Good Things

I am writing this blog in response to Damyanti Biswas’ call for adding a bit of light to what seems to be a rather dark world at this time in our history. The idea is to obliterate the hate and negativity we have all become so used to seeing and hearing and to move our gaze to those things which are positive. Damyanti’s site is Daily (W)rite.

I went looking for a story that would raise our hearts up to the sky, and I think I found a winner. Ernesto Rodriguez is walking across America to raise awareness for veterans who have returned from the war, only to commit suicide when they come home.

Rodriguez is making the trek from his hometown, Clarksville, Tennessee to Los Angeles, California, and is keeping a journal as he travels the 2,200 miles he has set out to finish. His hashtag #Forthe22 stands for the approximately 22 warriors who commit suicide every day in the US.

This journey has personal relevance for the 34-year-old since he shares that he attempted suicide on two occasions. WFAA8 Dallas reports:

“I was in a really bad way after my first tour in Afghanistan and my second,” he said in the interview. “I have a daughter, and she would have been without a father. And that’s what I think about when thoughts like that creep up.”

Rodriguez does not accept donations himself but asks that the people he meets and the folks who hear about his trek send their donations to veteran’s charities*. He also requests that people find a veteran with whom they can be friends.

*Some organizations aimed at helping veterans include:

Wounded Warrior Project

Disabled Veterans

Army Emergency Relief Fund

Air Force Aid Society

Navy-Marine Corps Relief Society

National Military Family Association


This is what I love about entering into a new year. Even at 70, or maybe because I am 70, I feel that turning the proverbial page and seeing that there is another year to enjoy makes me feel renewed. I am past the point of making resolutions, and I have promised myself never to use the word “diet” again, but it does occur to me that the coming twelve months will be like opening a new box of crayons. So I am going to “re-establish” a few things in my life, if I can find the courage, keep the ideas straight in my mind, and persist.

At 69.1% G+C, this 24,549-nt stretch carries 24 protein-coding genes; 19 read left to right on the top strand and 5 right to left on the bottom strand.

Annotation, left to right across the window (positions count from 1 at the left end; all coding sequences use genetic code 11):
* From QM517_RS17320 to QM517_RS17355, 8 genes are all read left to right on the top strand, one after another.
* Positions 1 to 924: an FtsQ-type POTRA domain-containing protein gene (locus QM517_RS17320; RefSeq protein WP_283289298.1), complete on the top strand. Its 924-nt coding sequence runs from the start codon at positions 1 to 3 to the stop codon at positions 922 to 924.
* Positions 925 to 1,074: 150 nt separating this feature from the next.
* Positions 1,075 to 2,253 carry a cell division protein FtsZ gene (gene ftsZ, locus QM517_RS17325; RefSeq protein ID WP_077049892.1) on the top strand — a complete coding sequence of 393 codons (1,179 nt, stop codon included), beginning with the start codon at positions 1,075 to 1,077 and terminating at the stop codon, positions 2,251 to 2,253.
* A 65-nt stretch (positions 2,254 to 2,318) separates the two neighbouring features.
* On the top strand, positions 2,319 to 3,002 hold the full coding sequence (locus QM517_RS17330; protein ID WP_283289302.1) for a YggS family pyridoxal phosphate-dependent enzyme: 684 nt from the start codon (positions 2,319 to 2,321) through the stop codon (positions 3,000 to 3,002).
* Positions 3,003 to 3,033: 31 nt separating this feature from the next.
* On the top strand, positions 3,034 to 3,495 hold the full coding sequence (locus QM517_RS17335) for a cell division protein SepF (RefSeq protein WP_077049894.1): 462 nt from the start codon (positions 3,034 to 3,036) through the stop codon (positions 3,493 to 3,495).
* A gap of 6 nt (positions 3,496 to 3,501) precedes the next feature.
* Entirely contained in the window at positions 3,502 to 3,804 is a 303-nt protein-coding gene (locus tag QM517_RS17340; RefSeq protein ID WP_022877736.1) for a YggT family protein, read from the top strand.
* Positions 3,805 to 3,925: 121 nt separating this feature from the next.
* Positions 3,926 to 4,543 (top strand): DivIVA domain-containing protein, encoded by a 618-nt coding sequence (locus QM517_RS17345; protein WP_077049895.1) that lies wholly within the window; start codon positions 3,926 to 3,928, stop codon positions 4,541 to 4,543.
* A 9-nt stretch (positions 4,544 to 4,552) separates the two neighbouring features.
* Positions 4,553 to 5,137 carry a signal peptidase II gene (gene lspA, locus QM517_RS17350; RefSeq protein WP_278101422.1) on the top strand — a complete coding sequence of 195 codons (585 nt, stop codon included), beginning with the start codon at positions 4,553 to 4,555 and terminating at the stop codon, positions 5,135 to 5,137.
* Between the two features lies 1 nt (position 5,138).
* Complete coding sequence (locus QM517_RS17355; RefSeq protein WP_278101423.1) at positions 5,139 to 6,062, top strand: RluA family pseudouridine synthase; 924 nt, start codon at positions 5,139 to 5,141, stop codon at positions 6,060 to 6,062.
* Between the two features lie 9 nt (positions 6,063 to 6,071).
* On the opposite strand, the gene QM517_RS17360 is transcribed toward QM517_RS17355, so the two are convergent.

Number one is reconnecting with people I love. I have allowed myself to isolate a little too much in the past years, and I want to change that and resurrect myself, as it were.

I also want to practice being passionate. I am fortunate to have several gifts and talents that I love to use, but this year I want to savor and take delight in the possibilities. I want my crocheting, writing, building, gardening, and jewelry-making to take on a new glow, a fresh aspect, as if I were learning to do these things for the first time.

And, above all else, I am not going to be fearful. I’m talking about that free-floating anxiety that has no basis in reality, but which feels as true as being bitten by a snake. I’m throwing that emotion away, erasing it from my persona, kicking it into the an imaginary junk yard somewhere in another galaxy. That emotion has not served me well and will no longer be my “go-to” state.

I also want to give more. Not in a sanctimonious way, but because it makes me feel so dang good myself. It seems to me, if I could do one good thing every day for someone who needs that one good thing, my days would be enormously happier than if I did not do that one small, seemingly trivial thing.

To those who blog, those who read our blogs, and to everyone who reads this page:

Here’s to a Happy and Prosperous 2017!